The Assistant Attorney General’s Comments on Compliance and Enforcement

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Adam Turteltaub PhotoPosted by Adam Turteltaub

On April 6, 2022 the SCCE hosted the second Corporate Compliance Enforcement Conference. Kicking things off for the day, and very much setting a keynote, was Kenneth A. Polite, Jr., Assistant Attorney General for the Criminal Division.

His comments were rich with insights. Writing them up fully would lead to a post far too long or this blog. Instead, below are my notes from his presentation. There was a great deal of direction to and support for compliance programs.

Please note: These are not direct quotes.

  • The best outcome compliance programs can provide is preventing crime in the first place.
  • The Department does not use any rigid formula to assess corporate compliance programs. They recognize that each compliance program warrants a particularized, individualized approach.
  • They also understand a reasonable measure of predictability is important to us.
  • They expect every effective corporate compliance program to be:
    • Well designed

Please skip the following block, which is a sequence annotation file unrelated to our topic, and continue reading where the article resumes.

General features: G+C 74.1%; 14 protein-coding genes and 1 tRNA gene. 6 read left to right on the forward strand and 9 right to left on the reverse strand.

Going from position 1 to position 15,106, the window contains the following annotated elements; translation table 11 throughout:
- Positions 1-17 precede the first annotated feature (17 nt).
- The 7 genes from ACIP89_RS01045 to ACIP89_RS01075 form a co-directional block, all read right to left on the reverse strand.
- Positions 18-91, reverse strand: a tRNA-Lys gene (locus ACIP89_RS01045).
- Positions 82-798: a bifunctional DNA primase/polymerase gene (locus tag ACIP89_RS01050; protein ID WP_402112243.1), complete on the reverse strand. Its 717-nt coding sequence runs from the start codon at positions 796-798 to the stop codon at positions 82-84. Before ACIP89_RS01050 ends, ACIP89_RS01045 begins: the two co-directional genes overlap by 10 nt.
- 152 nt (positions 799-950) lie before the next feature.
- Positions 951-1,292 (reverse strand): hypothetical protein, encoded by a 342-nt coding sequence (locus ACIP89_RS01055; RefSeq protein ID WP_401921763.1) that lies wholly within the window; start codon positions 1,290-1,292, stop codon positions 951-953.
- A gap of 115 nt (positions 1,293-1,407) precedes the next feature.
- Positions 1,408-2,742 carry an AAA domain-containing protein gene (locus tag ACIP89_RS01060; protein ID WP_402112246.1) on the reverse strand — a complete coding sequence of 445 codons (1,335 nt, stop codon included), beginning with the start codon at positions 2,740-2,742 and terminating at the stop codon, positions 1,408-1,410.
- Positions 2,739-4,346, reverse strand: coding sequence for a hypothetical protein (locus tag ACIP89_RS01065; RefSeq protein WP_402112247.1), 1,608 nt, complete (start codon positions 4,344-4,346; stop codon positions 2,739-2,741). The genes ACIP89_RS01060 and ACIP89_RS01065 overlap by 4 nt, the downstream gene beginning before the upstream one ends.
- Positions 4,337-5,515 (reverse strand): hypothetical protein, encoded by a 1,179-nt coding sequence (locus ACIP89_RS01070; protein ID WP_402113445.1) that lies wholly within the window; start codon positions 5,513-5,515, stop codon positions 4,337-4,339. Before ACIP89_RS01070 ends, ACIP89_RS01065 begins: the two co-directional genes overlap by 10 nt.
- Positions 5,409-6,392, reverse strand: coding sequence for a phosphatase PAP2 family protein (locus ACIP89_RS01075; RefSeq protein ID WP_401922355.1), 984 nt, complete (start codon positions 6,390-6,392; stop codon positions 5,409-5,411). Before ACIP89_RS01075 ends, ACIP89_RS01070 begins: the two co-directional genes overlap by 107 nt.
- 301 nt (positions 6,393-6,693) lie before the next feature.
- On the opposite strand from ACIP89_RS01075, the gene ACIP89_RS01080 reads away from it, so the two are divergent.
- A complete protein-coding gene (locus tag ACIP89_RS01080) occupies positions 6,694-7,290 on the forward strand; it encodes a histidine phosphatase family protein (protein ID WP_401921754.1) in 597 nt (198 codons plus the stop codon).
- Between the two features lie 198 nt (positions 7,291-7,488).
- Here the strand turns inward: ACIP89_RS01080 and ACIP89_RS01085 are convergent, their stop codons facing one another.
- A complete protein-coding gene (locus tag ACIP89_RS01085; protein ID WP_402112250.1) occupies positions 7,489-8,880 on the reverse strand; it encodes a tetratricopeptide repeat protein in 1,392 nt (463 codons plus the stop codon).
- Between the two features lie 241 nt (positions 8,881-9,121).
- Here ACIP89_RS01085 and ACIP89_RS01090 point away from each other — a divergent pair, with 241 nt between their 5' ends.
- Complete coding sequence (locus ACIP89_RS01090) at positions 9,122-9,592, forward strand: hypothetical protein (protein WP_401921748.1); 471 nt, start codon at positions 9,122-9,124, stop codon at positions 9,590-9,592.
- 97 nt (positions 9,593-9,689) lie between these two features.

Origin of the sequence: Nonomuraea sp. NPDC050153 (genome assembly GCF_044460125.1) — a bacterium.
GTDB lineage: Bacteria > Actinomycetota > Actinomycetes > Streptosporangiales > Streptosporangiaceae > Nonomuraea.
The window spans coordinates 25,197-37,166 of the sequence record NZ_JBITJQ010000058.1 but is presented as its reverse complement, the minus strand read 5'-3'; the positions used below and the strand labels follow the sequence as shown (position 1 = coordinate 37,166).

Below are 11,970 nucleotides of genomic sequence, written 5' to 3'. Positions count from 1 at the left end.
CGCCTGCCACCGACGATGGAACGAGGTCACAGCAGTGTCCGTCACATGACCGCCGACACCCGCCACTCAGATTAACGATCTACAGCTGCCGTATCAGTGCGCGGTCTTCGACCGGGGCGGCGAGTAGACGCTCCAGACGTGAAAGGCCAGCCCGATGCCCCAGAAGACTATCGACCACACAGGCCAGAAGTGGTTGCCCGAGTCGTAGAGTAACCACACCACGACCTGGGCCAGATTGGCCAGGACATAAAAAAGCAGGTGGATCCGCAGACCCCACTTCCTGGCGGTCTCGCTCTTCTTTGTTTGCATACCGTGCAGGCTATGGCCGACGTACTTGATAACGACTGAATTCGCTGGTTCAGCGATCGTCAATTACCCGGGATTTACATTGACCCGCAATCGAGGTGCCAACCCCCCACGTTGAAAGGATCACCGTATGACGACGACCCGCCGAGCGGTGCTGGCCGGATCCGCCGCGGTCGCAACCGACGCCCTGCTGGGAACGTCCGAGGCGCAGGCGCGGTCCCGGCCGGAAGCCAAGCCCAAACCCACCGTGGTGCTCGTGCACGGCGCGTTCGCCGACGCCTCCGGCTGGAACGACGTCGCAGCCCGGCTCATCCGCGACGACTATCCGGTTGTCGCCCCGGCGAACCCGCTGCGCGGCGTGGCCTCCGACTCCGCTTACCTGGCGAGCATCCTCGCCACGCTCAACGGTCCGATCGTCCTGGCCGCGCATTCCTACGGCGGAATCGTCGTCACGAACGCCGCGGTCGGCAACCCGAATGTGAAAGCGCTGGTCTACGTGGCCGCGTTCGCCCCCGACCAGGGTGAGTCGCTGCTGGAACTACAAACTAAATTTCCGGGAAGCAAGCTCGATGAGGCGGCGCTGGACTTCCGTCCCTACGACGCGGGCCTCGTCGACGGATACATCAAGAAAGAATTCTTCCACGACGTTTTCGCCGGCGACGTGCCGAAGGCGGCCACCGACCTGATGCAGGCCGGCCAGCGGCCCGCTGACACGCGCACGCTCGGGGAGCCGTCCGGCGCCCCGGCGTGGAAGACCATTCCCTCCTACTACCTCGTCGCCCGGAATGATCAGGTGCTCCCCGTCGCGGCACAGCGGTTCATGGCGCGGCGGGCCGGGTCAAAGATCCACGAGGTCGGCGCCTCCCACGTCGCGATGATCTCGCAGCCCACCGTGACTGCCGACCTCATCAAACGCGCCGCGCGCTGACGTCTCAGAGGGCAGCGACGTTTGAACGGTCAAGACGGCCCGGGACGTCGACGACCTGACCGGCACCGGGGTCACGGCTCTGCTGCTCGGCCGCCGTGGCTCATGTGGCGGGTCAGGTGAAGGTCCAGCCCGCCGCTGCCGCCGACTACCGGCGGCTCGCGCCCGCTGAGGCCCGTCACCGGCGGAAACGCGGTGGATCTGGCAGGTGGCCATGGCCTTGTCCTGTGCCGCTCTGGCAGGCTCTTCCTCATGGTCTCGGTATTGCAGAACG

• Adequately resourced
    • It must work in practice
  • Closely examine company problem for assessing risk and if the program matches the risk profile.
    • Is the company implementing policies and procedures that are aligned with the risks?
    • Are they easily accessible to your people and business partners?
    • Have people been trained on them, including third parties?
    • Want to see the training program. Also want to see what steps are being taking to address high risk areas.
  • Want to see if there is a process for reporting violations that encourages employees to speak up without fear of retaliation and that allegations are taken seriously and investigated and documented.
  • The program needs to be adequately resourced.
    • Want to know more than just the dollars, headcounts and reporting lines. Want to review qualifications and expertise of key compliance people. Is there adequate engagement with the board of directors?
    • Want to know if compliance has adequate stature within the company and is promoted as a resource.
  • Are front-line employees being trained based on specific roles and risk profile?
  • Want to see result of employee surveys and focus groups. Do employees fear retaliation?
  • Are managers held accountable in same way as employees?
  • In post resolution want to make sure employees are aware of misconduct and their role in remediation.
  • They want to know if the compliance program is working in practice
  • Is the compliance program identifying deficiencies to self-correct?
  • Is the company promoting an ethical culture?
    • They want success stories like transactions rejected because of compliance risks.
    • Positive ethical decisions.
    • Partnerships between compliance and business functions.
    • Also, how company responded to prior misconduct.
    • Companies set themselves apart when can show they can independently monitor the compliance program and improve it.